A Tattoo Parlor
by tobias crabtree
The Inland Empire is a place all it’s own. When I first heard someone say it, I thought they were making it up and that it was some kind of inside joke. It sounds to me like some kind of place from a fantasy novel. Come to find out, it’s a term that’s used by the general inhabitants of the land. No fantasy involved. I’m not sure the extent of the Empire but it includes Riverside, Moreno Valley and San Bernardino as well as several other Socal cities. It’s generally defined as a place that is distinctly not LA. It has a tough personality. For years I’ve tattooed out of Moreno Valley and Riverside and I have a place in my heart for the average Inland Empire denizen. I’m a Colorado boy, born and raised at the foot of the Rockies. I did not grow up on the mean streets. I did not have to fight to survive in my private christian school. I learned about street justice and gang lingo by watching movies like Warriors and Colors and felt a little frightened when I thought about how I would fit in if I were to be suddenly tossed into the streets of Oakland. In other words, I grew up sheltered from the places like the Inland Empire.
Being a tattoo artist in an area certainly helps a person understand it’s demographics a little better. I worked at Inkaholics when I first started. Brian Foster was co-owner with an old cat named Tattoo Don. There was flash on the walls, floor to ceiling. Tough guys and hookers and gangsters and servicemen and other eclectics were among the clientele. It was an eye-opening time for me.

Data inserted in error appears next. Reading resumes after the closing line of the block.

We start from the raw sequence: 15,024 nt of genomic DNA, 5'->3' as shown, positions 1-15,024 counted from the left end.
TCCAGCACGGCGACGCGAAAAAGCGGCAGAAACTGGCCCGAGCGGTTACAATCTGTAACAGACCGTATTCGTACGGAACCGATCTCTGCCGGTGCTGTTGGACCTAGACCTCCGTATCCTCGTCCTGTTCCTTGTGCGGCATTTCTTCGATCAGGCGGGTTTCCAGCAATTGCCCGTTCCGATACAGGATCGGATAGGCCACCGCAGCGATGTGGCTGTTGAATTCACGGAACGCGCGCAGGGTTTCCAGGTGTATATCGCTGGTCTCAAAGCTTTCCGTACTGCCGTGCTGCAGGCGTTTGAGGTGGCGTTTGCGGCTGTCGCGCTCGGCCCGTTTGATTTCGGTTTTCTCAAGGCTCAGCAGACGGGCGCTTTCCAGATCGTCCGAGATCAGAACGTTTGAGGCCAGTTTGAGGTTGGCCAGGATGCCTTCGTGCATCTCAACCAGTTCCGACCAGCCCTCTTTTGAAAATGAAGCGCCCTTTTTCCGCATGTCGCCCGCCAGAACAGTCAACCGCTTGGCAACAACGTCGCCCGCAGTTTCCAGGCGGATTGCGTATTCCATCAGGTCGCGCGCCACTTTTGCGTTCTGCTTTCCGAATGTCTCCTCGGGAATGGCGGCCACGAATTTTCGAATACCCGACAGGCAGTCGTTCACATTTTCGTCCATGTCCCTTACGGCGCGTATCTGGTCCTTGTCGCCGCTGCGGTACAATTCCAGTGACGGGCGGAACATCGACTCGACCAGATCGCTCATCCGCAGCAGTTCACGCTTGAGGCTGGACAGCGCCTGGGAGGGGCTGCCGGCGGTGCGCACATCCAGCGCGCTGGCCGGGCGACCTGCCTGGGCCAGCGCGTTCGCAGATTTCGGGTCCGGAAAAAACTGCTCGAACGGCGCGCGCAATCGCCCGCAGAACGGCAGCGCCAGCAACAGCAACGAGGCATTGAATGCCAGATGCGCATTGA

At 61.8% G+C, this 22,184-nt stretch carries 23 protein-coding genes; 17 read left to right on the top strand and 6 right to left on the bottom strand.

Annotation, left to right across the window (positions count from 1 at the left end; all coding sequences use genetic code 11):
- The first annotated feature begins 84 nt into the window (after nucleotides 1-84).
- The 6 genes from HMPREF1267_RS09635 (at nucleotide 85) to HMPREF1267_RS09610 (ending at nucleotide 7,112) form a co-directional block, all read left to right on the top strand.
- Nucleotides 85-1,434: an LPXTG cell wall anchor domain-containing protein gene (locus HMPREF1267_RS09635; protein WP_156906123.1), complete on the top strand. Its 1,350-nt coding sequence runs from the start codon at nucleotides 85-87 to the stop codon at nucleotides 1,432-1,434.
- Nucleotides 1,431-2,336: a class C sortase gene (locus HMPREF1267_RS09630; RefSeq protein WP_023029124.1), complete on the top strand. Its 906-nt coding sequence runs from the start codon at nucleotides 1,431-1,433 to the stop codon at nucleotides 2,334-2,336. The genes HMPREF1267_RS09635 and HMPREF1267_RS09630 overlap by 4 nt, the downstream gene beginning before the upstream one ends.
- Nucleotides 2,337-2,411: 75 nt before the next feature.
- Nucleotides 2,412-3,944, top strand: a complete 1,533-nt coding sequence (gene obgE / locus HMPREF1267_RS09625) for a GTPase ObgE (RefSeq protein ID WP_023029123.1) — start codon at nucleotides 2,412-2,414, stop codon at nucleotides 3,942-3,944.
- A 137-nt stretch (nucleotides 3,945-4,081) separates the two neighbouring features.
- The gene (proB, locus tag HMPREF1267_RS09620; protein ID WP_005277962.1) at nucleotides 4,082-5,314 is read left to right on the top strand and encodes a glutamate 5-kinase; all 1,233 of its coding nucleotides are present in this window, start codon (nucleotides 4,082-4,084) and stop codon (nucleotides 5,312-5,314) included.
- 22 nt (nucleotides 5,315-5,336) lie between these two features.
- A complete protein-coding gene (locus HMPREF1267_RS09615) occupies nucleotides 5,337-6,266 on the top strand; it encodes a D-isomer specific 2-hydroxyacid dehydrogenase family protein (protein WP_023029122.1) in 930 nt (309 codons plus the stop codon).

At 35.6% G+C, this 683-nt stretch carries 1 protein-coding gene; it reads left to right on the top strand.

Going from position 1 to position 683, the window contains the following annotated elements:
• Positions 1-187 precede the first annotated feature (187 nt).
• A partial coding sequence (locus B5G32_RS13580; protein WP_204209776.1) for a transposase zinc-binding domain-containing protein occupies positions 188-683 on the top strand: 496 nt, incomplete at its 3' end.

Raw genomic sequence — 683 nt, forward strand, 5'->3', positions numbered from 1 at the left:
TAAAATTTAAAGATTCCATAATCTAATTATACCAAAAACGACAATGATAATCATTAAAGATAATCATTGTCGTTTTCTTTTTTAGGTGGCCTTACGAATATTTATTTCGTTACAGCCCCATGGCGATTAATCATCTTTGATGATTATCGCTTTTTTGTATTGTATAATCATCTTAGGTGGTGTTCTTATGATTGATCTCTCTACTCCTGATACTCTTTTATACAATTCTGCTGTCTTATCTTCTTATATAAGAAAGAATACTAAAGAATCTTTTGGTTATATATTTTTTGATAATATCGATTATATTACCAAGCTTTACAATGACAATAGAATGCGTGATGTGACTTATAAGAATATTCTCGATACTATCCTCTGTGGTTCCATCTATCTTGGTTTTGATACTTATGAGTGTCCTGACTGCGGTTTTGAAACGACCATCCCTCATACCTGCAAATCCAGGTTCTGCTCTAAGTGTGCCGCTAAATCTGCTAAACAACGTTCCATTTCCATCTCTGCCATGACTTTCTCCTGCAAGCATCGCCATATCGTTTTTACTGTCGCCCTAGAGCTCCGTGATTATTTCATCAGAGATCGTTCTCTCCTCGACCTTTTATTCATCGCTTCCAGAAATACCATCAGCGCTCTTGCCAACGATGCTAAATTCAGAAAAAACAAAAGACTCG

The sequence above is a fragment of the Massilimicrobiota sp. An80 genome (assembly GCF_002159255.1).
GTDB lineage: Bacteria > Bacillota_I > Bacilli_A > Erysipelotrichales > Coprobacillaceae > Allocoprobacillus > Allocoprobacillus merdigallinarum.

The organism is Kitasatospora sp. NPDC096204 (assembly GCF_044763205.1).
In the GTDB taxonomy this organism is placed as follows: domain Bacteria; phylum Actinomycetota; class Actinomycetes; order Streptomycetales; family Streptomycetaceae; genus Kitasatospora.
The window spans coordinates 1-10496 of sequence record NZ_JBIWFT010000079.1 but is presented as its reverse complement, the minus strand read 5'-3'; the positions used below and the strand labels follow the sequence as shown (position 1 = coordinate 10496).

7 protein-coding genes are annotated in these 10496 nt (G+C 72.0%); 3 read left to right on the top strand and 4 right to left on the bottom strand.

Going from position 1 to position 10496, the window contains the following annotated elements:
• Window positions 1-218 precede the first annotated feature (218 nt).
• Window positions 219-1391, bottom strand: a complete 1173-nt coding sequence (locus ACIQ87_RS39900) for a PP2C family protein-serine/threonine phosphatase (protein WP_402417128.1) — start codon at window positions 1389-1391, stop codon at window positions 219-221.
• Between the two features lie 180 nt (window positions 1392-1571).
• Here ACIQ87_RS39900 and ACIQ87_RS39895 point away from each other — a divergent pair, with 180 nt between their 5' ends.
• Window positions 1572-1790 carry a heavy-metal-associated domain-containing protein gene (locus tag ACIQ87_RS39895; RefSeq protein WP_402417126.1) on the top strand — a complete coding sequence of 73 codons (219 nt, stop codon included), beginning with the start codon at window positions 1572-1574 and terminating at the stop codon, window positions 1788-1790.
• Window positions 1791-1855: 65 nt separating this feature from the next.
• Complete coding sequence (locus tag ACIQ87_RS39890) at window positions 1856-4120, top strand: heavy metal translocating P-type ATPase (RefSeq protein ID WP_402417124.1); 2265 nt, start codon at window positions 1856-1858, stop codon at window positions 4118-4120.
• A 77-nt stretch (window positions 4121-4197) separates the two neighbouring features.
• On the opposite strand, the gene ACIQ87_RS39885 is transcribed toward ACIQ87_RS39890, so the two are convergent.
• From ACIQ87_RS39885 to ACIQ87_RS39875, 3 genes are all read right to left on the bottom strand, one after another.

Now I visit Foster on a regular basis. He’s opened a new shop in Riverside and the evolution is incredible. He and I have changed. Our intentions are more deliberate. The bookshelves are filled with the words of philosophers, visionaries and mystics. The Elizabeth Street crew is kind and generous, the kind of people you are excited to see. There’s a contagious feeling among fervent artists who practice and share. I plug in and recharge and learn. It’s cool.
I tend to see the things I write in picture form. The world, to me, begs to be drawn. And so I draw. I like to take it in, let it filter, and then turn it loose again. Among the things I observe, there are way more things that are hidden. These hidden things are telling stories that affect the more obvious stuff. When I draw, I am trying to tell the story and hint that there is more to the world than what is directly observable. To allow the wonder to be. And when I write, my intent is to draw pictures with words and give your mind a chance to walk down between the trees and turn over a rock or two just to see what might be living there. I don’t want to use $50 words that cause anyone to stumble, I’d rather use the language that is the easiest to latch onto, so that we can feel something together.
Simply, when I write, I’m trying to draw pictures with my words. And when I draw, I’m trying to tell stories with my pictures. If there could be a final product it would put us in the same place either way — in the middle of being human. Being human and humanly being. We are Beings. We are action verbs. We are wonderers and wanderers; explorers inside and out. Be kind to the mysteries, they need us just like we need them!
I hope this wasn’t too far out there. I don’t want you to think I’m weird…I want you to know it for sure.
Thanks for reading my junk.
Post script :
Elizabeth Street Tattoo is located in Riverside, California. It is a grand collective of artist from diverse backgrounds. Should you ever want a tattoo, or visit with cool people, I’d suggest you go there. They are not normal, they are extra-ordinary. If you know how to look for things on the world wide web, you’ll find them. If not, contact me, I still answer to smoke signals and morse code.